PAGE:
For more than twenty years, Elizabeth Gaskell and her family spent summer holidays at Silverdale, a village on the coast of Morecambe Bay, often staying for four, five or six weeks at a time. Her letters regularly give details of their travel timetable, and she writes many from the houses the family rented.
Writing to Lady Kay-Shuttleworth on July 16, 1850, she describes the Gaskell family on ‘our annual migration to the sea-side. Silverdale can hardly be called the sea-side as it is a little dale running down to Morecambe Bay, with grey lime-stone rocks on all sides, which in the sun or moonlight, glisten like silver. And we are keeping holiday in most rural farm-house lodgings, so that our children learn country interests, and ways of living and thinking.’
The local land and seascape captured and nourished her imagination, and was for her, constantly renewed each time she returned: ‘I think ,- and it is pleasant to think, – that one never is disappointed in coming back to Silverdale. The secret is I think in the expanse of view… ( ) – such wide plains of golden sands with purple hill shadows, – or fainter wandering filmy cloud-shadows, & the great dome of sky.’ This is from a letter to Charles Eliot Norton written on July 25, 1858.
The Silverdale landscape found its way into her writing, perhaps most notably woven through The Sexton’s Hero and Ruth. It has been suggested that The Sexton’s Hero was devised while Gaskell was on holiday in the summer of 1847 and was completed for publication in Howitt’s Journal on September 4, 1847. The landscape description from Ruth below echoes that quoted from her letter to Charles Eliot Norton and is a recognisable description of Silverdale: ‘She was perhaps half a mile or more from the grey silvery rocks, which sloped away into brown moorland, interspersed with a field here and there of golden waving corn. Behind were purple hills, with sharp clear outlines, touching the sky. A little on one side from were she stood, she saw the white cottages and houses ( ), scattered up and down, and, on a windy hill, about a mile inland, she saw the little grey church…’
It is difficult not to be captivated by the sense of freedom she joyfully evokes in her descriptions of the Gaskell’s holiday living arrangements in her letters! Writing again to Charles Eliot Norton in May 1858, she tells him ‘On June 17th we are all going ( ) to Silverdale, ( ) close to Lancaster Sands, & Morecambe Bay, ( ) – and there we shall remain for six weeks, and all get as strong as horses, it is to be hoped. We live in a queer pretty cramped house; at the back of a great farm house. ( )The houses (sic) is covered with roses, and great white virgin-sceptred lilies,& sweet briar bushes grow in the small flagged square court, across which we merrily call for ‘hot water’, ‘more potatoes’ in very primitive fashion to the kitchen. It is well for our dinner when it does not rain, otherwise what is meant to be hot has to be carried carefully under an umbrella, if our visitors are very particular people. The soil about the place is all sandy and heathery, and you know what delicate little plants grow in it; and hedgehogs, and glow-worms abound.( ) Think of the perils our legs of mutton undergo! First they are kept in the larder, or lower story of the Tower. Rain or fair they have to be carried to the kitchen to be cooked. Rain or fair they have to be carried hot across the court. And to begin with Silverdale is so wild a place, we may be happy to get a leg of mutton at all. I have had to dine 15 people, as hungry as hounds, on shrimps & bread & butter, – & when they asked for more had to tell them there was no bread nearer than Milnthorpe 6 miles off, and they had to come down to oatcake, & be thankful!’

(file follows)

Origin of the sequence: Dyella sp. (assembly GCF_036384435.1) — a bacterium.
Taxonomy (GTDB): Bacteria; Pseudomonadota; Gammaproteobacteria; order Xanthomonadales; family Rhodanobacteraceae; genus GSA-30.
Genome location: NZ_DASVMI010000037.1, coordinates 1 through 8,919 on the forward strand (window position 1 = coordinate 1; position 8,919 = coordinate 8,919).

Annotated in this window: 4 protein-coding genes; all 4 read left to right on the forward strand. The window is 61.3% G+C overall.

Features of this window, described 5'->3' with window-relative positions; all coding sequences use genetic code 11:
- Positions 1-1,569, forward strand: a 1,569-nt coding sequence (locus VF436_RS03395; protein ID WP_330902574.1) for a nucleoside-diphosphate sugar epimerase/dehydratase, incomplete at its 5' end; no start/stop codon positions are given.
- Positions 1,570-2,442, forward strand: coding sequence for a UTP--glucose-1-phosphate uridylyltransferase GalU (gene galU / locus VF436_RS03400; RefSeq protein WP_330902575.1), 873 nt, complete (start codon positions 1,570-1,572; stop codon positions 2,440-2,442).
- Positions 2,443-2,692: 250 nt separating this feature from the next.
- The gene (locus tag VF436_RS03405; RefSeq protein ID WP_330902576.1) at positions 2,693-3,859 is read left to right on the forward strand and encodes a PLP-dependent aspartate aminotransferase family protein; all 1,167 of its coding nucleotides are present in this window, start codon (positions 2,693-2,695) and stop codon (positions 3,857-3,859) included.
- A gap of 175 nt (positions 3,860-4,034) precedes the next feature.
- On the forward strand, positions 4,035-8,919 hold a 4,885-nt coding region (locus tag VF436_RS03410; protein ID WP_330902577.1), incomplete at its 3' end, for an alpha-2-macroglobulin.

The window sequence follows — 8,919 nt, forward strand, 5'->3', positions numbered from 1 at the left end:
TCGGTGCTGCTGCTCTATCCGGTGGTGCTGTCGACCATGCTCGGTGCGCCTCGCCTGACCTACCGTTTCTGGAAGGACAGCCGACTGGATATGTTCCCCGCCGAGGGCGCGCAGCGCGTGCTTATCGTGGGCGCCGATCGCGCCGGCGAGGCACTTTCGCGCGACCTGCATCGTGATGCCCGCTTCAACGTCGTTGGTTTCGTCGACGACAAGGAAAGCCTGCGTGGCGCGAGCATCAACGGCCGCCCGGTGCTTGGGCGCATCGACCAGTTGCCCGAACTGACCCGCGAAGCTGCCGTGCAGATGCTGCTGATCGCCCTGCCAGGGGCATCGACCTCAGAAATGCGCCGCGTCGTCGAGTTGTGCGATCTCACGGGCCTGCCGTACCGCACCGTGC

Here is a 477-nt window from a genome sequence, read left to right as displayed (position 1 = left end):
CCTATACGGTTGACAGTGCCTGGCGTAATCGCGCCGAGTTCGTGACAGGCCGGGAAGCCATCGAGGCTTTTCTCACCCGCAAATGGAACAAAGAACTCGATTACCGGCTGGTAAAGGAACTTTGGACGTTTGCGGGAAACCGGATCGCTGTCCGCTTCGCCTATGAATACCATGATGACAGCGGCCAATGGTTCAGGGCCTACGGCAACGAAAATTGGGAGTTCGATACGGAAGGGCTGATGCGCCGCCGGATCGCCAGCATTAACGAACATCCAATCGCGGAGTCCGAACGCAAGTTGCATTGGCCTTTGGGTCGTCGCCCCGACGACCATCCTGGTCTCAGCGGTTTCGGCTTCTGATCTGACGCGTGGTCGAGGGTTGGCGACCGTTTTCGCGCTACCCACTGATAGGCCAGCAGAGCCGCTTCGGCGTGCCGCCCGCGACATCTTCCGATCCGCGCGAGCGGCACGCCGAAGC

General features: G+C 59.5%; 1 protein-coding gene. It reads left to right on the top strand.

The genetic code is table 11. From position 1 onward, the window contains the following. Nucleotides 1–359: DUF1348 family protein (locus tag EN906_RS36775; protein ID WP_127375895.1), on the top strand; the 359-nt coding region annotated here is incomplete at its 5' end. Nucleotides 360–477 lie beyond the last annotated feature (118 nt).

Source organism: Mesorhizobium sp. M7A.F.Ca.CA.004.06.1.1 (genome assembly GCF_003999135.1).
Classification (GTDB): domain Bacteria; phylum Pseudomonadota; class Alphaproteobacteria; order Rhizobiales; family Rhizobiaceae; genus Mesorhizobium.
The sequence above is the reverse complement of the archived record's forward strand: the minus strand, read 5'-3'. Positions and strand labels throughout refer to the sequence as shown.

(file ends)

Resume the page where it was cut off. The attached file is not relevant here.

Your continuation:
She is even able to fashion a typically Cranfordian Gaskell story from the inconveniences of her isolation, which include a most erratic postal service! This is from a letter to Edward Holland written on July 29, 1861: ‘But you don’t know what a broken reed you trusted to in relying on the Silverdale postman. There is a railroad from Lancaster to Silverdale, twelve miles, but there is so much respect shown for vested interests that the post continues to be managed as it has been for dozens of years for above thirty by the same man. He lives at Yealand about four miles from here, and nine from Lancaster. He rides a pony almost as old as himself over to Lancaster every morning to fetch the letters; delivers them in Yealand, walks here; gets thirsty on the road, drops his letters, or forgets which of his various pockets he has put them…’
Like the Gaskells ,you can still travel by train to Silverdale from Lancaster – so following in their footsteps, that’s what we did! The train hugs the line of Morecambe Bay and is recognisably the place which Gaskell loved. She is honoured in Silverdale – the village hall is named for her – and you can walk through the village and find Lindeth Tower, one of their holiday lodgings. Did you know you can stay there? We had a treat and stayed in the wonderfully restored art deco hotel, The Midland, in Morecambe where we ate as many shrimps as Gaskell fed to her hungry as hounds visitors – a complete indulgence!
Lesley – House Volunteer